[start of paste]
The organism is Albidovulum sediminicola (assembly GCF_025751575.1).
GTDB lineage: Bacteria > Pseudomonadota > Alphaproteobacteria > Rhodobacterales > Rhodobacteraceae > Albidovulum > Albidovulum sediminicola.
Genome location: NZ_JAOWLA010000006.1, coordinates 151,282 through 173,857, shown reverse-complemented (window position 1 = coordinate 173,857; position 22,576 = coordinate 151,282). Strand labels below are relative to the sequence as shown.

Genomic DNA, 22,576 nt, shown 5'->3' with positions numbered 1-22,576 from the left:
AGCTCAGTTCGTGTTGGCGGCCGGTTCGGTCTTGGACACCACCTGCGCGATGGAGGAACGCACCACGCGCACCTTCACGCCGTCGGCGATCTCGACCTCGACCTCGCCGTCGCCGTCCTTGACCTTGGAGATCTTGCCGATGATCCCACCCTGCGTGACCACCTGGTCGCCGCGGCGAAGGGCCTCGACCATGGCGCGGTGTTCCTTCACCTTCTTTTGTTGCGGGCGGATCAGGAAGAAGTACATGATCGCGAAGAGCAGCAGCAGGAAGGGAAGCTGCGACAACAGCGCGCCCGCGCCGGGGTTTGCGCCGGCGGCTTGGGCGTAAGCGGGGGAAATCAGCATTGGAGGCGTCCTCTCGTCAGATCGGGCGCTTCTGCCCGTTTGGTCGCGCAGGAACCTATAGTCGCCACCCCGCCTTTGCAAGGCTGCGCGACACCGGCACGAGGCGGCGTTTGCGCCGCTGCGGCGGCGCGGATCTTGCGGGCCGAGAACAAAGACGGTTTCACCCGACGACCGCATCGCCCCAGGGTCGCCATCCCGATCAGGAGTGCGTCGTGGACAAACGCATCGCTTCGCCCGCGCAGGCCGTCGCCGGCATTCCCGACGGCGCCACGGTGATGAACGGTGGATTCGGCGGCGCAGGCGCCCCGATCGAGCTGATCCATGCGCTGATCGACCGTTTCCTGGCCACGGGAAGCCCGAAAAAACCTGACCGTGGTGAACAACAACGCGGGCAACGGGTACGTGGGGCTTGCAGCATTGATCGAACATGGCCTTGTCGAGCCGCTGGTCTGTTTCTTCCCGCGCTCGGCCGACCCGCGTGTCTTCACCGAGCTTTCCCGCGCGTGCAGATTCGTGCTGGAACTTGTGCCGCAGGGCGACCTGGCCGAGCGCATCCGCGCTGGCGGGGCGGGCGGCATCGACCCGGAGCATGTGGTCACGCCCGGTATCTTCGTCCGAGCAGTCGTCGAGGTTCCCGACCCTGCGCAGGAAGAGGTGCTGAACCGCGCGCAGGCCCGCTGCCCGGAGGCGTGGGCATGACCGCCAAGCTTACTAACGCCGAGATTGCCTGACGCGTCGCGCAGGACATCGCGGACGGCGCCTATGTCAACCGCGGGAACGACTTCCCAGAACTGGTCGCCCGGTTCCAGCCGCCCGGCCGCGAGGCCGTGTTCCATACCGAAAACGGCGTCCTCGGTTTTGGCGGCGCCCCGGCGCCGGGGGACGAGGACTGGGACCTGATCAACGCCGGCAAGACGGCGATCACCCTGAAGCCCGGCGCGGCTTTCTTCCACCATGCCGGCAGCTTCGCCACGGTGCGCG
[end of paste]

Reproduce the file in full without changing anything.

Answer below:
The organism is Albidovulum sediminicola (assembly GCF_025751575.1).
GTDB lineage: Bacteria > Pseudomonadota > Alphaproteobacteria > Rhodobacterales > Rhodobacteraceae > Albidovulum > Albidovulum sediminicola.
Genome location: NZ_JAOWLA010000006.1, coordinates 151,282 through 173,857, shown reverse-complemented (window position 1 = coordinate 173,857; position 22,576 = coordinate 151,282). Strand labels below are relative to the sequence as shown.

Genomic DNA, 22,576 nt, shown 5'->3' with positions numbered 1-22,576 from the left:
AGCTCAGTTCGTGTTGGCGGCCGGTTCGGTCTTGGACACCACCTGCGCGATGGAGGAACGCACCACGCGCACCTTCACGCCGTCGGCGATCTCGACCTCGACCTCGCCGTCGCCGTCCTTGACCTTGGAGATCTTGCCGATGATCCCACCCTGCGTGACCACCTGGTCGCCGCGGCGAAGGGCCTCGACCATGGCGCGGTGTTCCTTCACCTTCTTTTGTTGCGGGCGGATCAGGAAGAAGTACATGATCGCGAAGAGCAGCAGCAGGAAGGGAAGCTGCGACAACAGCGCGCCCGCGCCGGGGTTTGCGCCGGCGGCTTGGGCGTAAGCGGGGGAAATCAGCATTGGAGGCGTCCTCTCGTCAGATCGGGCGCTTCTGCCCGTTTGGTCGCGCAGGAACCTATAGTCGCCACCCCGCCTTTGCAAGGCTGCGCGACACCGGCACGAGGCGGCGTTTGCGCCGCTGCGGCGGCGCGGATCTTGCGGGCCGAGAACAAAGACGGTTTCACCCGACGACCGCATCGCCCCAGGGTCGCCATCCCGATCAGGAGTGCGTCGTGGACAAACGCATCGCTTCGCCCGCGCAGGCCGTCGCCGGCATTCCCGACGGCGCCACGGTGATGAACGGTGGATTCGGCGGCGCAGGCGCCCCGATCGAGCTGATCCATGCGCTGATCGACCGTTTCCTGGCCACGGGAAGCCCGAAAAAACCTGACCGTGGTGAACAACAACGCGGGCAACGGGTACGTGGGGCTTGCAGCATTGATCGAACATGGCCTTGTCGAGCCGCTGGTCTGTTTCTTCCCGCGCTCGGCCGACCCGCGTGTCTTCACCGAGCTTTCCCGCGCGTGCAGATTCGTGCTGGAACTTGTGCCGCAGGGCGACCTGGCCGAGCGCATCCGCGCTGGCGGGGCGGGCGGCATCGACCCGGAGCATGTGGTCACGCCCGGTATCTTCGTCCGAGCAGTCGTCGAGGTTCCCGACCCTGCGCAGGAAGAGGTGCTGAACCGCGCGCAGGCCCGCTGCCCGGAGGCGTGGGCATGACCGCCAAGCTTACTAACGCCGAGATTGCCTGACGCGTCGCGCAGGACATCGCGGACGGCGCCTATGTCAACCGCGGGAACGACTTCCCAGAACTGGTCGCCCGGTTCCAGCCGCCCGGCCGCGAGGCCGTGTTCCATACCGAAAACGGCGTCCTCGGTTTTGGCGGCGCCCCGGCGCCGGGGGACGAGGACTGGGACCTGATCAACGCCGGCAAGACGGCGATCACCCTGAAGCCCGGCGCGGCTTTCTTCCACCATGCCGGCAGCTTCGCCACGGTGCGCG